Iizuna volcano (1871m) is formed at the southern end of the Myoko volcanoes which are situated in the northern part of the Fossa Magna. It is a Quaternary stratovolcano built on an anticlinal axis of basal Neogene strata, and has a horseshoe caldera with 2.5×2.0km in diameter at its summit. The volcanic cone is considerably dissected in contrast to the Myoko and Kurohime volcanoes. At the western to northern midslope of the cone, the five domes of Kenashiyama, Nakanomine, Takadekki, Tengudake, and 1340 m-ridge are arranged in NE-SW direction (Fig. 1). The growth-history of the Iizuna volcano may be divided broadly into the Ist and IInd stages, and the latter may be subdivided into the stratovolcano, caldera, and lava dome stages (Table 1). The eruptives from this volcano are full of variety such as lavas, pyroclastic (scoria, pumice, lapilli, and others) falls, pyroclastic flows, and volcanic mud flows. The rocks consist of basalt, pyroxene andesite, and hornblende andesite (Fig. 2). Augite-hypersthene andesite is predominant in volume. During the activity of the IInd stage, the mode of eruption and rock nature generally tend to change as follows, respectively: mode of eruption; eruption of scoria fall→alternated eruption of lava flows and pyroclastics→eruption of pyroclastic flows and falls, and viscous lave flows: rock nature; basalt→pyroxene andesite→horhblende andesite. The activity of this volcano began at the middle Pleistocene, and had already closed at least 32, 000 years ago.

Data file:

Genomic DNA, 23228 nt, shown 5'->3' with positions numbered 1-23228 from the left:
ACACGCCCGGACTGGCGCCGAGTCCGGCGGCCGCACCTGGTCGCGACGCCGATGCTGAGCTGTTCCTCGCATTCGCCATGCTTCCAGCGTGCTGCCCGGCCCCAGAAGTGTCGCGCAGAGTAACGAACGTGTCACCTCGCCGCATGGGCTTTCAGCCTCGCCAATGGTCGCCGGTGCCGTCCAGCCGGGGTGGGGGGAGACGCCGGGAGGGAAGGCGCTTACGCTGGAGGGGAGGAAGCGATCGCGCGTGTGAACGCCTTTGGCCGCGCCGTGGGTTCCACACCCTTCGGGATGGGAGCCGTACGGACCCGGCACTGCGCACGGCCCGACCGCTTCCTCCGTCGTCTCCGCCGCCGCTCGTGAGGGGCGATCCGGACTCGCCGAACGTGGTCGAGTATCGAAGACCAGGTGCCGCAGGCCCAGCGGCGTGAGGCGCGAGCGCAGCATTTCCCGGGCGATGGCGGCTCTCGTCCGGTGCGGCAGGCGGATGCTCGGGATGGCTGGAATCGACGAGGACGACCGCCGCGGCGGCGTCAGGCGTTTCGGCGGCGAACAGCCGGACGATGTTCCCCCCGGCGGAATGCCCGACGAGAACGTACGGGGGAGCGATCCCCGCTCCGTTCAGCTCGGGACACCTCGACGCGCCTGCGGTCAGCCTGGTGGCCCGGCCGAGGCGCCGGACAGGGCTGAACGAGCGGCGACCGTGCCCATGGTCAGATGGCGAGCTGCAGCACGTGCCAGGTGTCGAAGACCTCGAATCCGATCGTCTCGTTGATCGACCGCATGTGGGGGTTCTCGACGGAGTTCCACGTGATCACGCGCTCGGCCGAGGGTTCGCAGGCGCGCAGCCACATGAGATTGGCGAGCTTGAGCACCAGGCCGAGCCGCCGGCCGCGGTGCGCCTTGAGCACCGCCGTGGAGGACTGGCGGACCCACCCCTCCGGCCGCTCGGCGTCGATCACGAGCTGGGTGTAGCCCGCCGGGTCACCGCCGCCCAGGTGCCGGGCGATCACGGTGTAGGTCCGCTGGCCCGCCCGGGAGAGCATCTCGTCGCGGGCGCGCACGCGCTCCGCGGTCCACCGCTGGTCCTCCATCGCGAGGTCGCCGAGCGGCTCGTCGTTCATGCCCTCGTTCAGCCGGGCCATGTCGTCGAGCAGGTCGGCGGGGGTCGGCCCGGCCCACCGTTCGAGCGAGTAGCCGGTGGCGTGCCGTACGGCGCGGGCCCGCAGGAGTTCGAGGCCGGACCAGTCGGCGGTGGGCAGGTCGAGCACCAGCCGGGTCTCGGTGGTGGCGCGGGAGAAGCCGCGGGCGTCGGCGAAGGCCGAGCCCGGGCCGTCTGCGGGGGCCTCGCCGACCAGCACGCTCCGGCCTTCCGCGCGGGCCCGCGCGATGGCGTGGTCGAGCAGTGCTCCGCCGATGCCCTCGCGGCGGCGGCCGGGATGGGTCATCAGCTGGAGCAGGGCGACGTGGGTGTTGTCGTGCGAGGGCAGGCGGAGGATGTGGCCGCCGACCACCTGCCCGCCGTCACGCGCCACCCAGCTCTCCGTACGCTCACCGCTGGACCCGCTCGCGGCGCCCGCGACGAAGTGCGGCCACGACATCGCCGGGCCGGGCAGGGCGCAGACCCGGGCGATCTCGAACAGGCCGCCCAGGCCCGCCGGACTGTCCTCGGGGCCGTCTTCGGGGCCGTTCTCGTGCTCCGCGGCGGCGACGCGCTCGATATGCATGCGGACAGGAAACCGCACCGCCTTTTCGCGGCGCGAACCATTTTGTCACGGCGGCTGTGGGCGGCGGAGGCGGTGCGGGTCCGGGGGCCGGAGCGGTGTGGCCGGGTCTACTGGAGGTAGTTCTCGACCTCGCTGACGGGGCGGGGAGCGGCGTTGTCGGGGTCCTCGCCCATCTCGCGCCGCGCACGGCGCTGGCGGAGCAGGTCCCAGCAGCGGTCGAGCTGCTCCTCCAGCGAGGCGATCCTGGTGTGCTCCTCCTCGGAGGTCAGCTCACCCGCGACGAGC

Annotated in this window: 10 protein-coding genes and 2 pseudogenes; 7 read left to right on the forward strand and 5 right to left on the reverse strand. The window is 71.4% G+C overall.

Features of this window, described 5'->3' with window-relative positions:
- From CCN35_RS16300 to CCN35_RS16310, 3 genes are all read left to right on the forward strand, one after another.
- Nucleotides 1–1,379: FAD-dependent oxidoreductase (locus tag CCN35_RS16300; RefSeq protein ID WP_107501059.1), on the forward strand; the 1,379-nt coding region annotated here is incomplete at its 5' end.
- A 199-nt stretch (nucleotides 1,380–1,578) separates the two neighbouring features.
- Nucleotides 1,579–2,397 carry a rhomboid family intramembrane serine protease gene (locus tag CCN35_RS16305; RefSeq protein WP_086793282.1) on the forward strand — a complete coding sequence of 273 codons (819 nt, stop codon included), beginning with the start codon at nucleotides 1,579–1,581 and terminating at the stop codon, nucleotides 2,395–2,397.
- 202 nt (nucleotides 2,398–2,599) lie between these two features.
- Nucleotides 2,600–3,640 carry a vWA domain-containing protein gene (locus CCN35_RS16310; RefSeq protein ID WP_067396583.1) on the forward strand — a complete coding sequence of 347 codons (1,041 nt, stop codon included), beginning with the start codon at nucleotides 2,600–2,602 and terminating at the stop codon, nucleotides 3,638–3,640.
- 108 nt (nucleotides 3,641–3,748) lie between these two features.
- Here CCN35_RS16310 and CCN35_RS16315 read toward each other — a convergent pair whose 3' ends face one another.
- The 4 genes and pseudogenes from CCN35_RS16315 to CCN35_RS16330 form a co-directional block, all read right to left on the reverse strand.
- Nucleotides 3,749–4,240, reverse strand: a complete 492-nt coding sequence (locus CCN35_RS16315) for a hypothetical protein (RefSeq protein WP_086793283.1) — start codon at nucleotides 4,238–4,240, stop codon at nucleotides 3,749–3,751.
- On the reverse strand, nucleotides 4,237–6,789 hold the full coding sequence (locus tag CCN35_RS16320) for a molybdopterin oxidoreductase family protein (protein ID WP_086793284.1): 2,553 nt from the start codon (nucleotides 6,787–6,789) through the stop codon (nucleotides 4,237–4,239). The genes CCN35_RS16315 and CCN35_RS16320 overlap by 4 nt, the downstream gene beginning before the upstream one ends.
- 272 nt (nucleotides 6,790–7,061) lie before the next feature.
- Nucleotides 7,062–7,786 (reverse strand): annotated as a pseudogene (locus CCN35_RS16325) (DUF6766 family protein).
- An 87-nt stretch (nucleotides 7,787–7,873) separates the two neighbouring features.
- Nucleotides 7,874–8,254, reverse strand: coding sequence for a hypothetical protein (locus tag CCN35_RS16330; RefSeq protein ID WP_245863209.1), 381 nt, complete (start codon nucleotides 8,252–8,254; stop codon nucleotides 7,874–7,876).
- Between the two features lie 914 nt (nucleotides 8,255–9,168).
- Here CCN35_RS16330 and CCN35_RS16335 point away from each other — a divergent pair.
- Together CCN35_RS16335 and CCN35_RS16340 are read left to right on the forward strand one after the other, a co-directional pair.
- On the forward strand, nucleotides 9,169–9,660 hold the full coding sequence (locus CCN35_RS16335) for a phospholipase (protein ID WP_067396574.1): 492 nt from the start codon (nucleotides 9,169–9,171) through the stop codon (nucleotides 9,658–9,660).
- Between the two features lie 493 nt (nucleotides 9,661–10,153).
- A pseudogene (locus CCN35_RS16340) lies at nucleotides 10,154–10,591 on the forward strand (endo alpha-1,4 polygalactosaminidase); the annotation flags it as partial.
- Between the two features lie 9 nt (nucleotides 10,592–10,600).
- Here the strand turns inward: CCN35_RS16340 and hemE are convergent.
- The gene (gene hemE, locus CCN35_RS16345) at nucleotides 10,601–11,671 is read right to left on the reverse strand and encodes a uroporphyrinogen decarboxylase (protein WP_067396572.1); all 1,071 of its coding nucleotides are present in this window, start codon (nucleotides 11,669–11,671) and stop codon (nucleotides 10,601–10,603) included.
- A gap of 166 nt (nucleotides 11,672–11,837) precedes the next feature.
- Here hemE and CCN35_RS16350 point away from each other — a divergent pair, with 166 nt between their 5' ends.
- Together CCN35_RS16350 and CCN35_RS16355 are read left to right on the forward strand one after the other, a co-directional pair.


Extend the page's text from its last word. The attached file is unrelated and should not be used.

The amount of plant opals and the constitutions of pollens in humic horizons of present and buried volcanic ash soils distributed in Tohoku, northern Kanto, eastern Tokai and Kyushu districts were investigated. The results obtained are summarized as follows; 1) It is assumed that the constitutions of plant opals in the humic horizons of volcanic ash soils have an effect on a relationship between the amounts of plant opals (X) and organic carbon contents (Y). In a group having ratios, Panicoid (Pa.)+Festucoid (Fe.) vs. Sasaoid (S.), not less than 0.5, the relationship between X and Y is expressed in the following formula: Y=1.58X+3.92 In another group having the ratios less than 0.5, the following formula is obtained: Y=0.63X+3.14 This may be explained by the fact that Sasaoid grasses have higher amount of plant opal production per dry matter than other ones. 2) The constitutions of pollens in the humic horizons of volcanic ash soils are characterized by high content of nonarboreal pollens (NAP), which allows an assumption that herbaceous plants were dominant in the vegetation concerned in formation of the humic horizons of volcanic ash soils. 3) A maximum mean annual production of plant opal is shown by the humic horizons of Kirishima volcanic ash (Ks-d) soils which had been formed during a period from 4, 600y. B.P. to 3, 700y. B.P. (14C dates), possibly a part of the climatic optimum in the post glacial age. This period nearly agrees with that derived from buried humic horizons of volcanic ash soils in Hokkaido (SASE and KONDO, 1974).